Two organizations condemned the convictions of two journalists in Nigeria who were arrested in 2019 after they exposed pot smoking at a business associated with a high-ranking politician. While Nigeria is the world’s third-highest consumer of cannabis, according to the New Zealand Ministry of Health, the plant is illegal in the country. Some view it as a double standard for officials and commoners.

The Eagle reports that the Committee to Protect Journalists (CPJ) and Civil Society Legislative Advocacy Centre (CISLAC) condemned the conviction of two young Nigerian journalists, Gidado Yushau and Alfred Olufemi over an investigative report. CPJ, an independent, nonprofit organization that promotes press freedom worldwide, described the conviction as “a chilling message to the Nigerian press.” The Eagle called it an “inglorious attempt to muzzle the press and investigative journalism in Nigeria.”

Yushau serves as editor of The News Digest and is Convener of the annual Campus Journalism Awards (CJA), while Olufemi is a freelance journalist with bylines in Premium Times and Punch, two Africa-based newspapers. It’s not the publications’ first dance with danger: Premium Times, for instance, exposed crimes such as those targeting women and civilians allegedly committed by Boko Haram.

Both journalists were arrested and charged in court in 2019 after they wrote an investigative report exposing the prevalence of pot smoking by staff, a Kwara, Nigeria-based rice factory, which is associated with Hillcrest Agro-Allied Industries. Why is that significant? Hillcrest Agro-Allied Industries is linked to a high-ranking official: Presidential Economic Adviser Sarah Aladea, who formerly served as Deputy Governor of the Central Bank of Nigeria (CBN).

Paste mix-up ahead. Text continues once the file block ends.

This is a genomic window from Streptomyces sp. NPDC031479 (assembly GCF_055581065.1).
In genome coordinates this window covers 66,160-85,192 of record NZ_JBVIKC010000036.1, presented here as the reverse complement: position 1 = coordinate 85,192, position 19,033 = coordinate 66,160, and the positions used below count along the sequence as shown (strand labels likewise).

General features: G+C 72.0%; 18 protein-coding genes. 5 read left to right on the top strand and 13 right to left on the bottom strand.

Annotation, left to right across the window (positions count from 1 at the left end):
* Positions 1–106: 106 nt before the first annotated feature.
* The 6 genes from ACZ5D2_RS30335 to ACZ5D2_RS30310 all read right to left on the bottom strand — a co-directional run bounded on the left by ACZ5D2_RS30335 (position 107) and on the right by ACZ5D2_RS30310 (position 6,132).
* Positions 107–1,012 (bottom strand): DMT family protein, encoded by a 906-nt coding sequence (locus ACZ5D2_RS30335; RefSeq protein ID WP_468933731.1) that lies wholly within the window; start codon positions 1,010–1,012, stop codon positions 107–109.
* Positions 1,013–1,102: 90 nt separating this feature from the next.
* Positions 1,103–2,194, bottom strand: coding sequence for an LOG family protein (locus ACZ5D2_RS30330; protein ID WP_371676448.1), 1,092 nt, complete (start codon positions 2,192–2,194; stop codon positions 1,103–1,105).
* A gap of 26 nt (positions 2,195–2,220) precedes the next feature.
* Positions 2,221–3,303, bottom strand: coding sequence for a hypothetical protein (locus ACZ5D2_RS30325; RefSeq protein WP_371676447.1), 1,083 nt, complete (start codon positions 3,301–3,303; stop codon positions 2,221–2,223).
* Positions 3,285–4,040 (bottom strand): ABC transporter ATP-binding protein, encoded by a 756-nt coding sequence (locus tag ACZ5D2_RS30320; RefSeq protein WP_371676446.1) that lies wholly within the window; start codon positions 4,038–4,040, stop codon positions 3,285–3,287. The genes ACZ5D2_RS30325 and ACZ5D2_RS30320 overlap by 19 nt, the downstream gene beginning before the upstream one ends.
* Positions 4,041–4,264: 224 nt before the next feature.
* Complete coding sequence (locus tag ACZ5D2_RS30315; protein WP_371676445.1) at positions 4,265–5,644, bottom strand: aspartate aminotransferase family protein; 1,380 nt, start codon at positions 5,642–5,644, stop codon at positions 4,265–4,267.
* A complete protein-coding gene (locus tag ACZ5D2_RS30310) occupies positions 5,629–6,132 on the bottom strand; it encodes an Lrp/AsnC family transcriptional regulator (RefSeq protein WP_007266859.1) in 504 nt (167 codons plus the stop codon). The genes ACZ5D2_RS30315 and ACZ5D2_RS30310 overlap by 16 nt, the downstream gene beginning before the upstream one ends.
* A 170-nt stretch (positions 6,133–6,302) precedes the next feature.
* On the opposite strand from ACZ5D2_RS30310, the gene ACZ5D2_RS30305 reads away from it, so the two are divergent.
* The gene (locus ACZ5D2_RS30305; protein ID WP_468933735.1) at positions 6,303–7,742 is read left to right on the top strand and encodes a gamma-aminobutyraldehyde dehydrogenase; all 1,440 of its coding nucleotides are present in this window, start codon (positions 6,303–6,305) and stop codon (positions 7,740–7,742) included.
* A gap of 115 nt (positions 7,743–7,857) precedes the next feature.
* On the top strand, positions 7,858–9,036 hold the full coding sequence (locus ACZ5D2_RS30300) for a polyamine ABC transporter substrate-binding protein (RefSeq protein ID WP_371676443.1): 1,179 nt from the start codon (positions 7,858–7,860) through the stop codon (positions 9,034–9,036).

Organization leaders worry that the arrests have a political motivation. On Feb. 7, Adams Salihu Mohammed, a magistrate in Ilorin, Nigeria, ordered the journalists to be held for five months in jail or pay a steep fine of N100,000—each—for the alleged crimes of “defamation and conspiracy.” They ended up paying the fines to avoid jail during the trial.

A Chilling Message to Journalists in Nigeria

Unfortunately, it doesn’t appear that the journalists will be provided with a fair trial according to their legal counsel.

“There was evidence before the trial court that the police report which purportedly indicted our clients came into existence even before they were invited by the police,” Barrister Ahmed Ibraheem Gambari, an attorney representing one of the journalists, said after they were convicted. In other words, the police deemed them guilty of the “crime” long before they were allowed to share their own side of the story. The journalists’ claims were backed by former employees of the rice factory, who said that it’s common to smoke pot during work.

“Also, an ex-employee of the company testified before the court that he was not only a witness to how smoking of Indian hemp pervaded the site but equally, it was the persistent smoking of the Indian hemp that informed his decision to sever his employment with the company,” Gambari said. “What’s more, in order to establish the verisimilitude of his assertion, the same witness tendered his bank statement evidencing the receipt of his monthly salaries from the company during the period when smoking was prevalent. It, therefore, remains a conundrum of how the court found them guilty in the face of this empirical evidence among others.”

CPJ’s Africa program coordinator based in New York, Angela Quintal, said that the two should never have been charged, let alone convicted. “The telecom surveillance used to bring the journalists into custody, followed by a more than three-year-long trial, demonstrates the lengths Nigerian authorities will go to arrest and prosecute the press,” Quintal said.

International human rights courts and UN organizations have repeatedly denounced the use of criminal sanctions for “defamation.”

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